During 2003–2013, the U.S. oil and gas extraction industry experienced unprecedented growth, doubling the size of its workforce and increasing the number of drilling rigs by 71%. To describe fatal events among oil and gas workers during this period, NIOSH analyzed data from the Bureau of Labor Statistics (BLS) Census of Fatal Occupational Injuries (CFOI), a comprehensive database of fatal work injuries.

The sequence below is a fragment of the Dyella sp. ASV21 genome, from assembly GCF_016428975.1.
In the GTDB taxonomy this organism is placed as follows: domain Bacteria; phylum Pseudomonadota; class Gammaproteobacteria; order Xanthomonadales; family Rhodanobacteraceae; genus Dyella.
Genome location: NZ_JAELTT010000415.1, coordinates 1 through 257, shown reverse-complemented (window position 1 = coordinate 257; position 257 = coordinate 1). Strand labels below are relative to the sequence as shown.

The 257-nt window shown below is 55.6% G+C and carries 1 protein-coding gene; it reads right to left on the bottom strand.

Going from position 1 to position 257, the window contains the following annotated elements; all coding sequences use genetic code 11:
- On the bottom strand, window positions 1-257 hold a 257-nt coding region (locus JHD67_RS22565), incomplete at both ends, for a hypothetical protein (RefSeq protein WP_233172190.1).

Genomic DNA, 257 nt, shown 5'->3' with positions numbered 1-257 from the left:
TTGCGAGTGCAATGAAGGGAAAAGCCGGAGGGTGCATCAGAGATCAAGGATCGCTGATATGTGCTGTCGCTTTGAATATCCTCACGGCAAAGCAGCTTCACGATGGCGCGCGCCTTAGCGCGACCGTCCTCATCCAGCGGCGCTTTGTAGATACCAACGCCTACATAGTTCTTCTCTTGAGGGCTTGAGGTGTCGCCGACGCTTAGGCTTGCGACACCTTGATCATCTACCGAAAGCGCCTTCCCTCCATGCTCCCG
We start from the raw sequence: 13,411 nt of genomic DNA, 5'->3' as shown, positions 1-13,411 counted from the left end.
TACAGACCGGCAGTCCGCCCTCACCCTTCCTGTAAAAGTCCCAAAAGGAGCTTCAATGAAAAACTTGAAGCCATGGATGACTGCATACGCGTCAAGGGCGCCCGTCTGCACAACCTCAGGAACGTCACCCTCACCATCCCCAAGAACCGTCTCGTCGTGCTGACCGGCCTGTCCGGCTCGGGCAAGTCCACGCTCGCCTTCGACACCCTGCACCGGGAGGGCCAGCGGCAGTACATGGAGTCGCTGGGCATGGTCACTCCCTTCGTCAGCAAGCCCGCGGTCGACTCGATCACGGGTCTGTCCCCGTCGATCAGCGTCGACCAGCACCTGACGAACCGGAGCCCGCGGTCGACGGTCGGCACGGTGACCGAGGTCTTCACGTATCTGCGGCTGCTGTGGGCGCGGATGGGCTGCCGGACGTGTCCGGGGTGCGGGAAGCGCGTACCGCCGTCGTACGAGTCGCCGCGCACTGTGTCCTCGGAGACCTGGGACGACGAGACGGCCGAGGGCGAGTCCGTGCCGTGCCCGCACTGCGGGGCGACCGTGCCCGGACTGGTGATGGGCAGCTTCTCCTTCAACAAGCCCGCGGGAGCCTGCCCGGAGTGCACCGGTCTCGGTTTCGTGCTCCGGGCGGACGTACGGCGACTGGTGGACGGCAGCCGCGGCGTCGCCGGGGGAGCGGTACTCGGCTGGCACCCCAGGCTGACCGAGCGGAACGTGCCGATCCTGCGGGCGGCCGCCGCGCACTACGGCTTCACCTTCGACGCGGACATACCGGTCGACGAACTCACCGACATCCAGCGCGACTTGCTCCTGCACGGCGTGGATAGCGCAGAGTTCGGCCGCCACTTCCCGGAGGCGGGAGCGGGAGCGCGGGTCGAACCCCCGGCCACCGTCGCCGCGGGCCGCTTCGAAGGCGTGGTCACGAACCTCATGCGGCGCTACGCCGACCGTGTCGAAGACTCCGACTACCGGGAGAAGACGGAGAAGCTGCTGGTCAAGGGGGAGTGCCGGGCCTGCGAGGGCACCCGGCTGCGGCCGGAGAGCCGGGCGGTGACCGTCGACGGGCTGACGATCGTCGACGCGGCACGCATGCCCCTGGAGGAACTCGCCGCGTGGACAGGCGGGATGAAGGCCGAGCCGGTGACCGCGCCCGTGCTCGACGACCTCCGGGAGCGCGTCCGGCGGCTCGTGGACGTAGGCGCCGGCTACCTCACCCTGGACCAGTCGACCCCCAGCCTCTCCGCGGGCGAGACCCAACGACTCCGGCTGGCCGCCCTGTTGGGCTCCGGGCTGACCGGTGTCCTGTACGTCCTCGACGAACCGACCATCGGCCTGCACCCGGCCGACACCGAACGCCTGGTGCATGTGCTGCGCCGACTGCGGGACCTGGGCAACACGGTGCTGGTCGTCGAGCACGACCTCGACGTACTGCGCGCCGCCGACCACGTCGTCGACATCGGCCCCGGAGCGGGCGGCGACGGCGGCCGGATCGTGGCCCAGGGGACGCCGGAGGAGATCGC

During 2003–2013, the number of work-related fatalities in the oil and gas extraction industry increased 27.6%, with a total of 1,189 deaths; however, the annual occupational fatality rate significantly decreased 36.3% during this 11-year period. Two-thirds of all worker fatalities were attributed to transportation incidents (479, [40.3%]) and contact with objects/equipment (308 [25.9%]). More than 50% of persons fatally injured were employed by companies that service wells (615 [51.7%]). It is important for employers to consider measures such as land transportation safety policies and engineering controls (e.g., automated technologies) that would address these leading causes of death and reduce workers' exposure to hazard).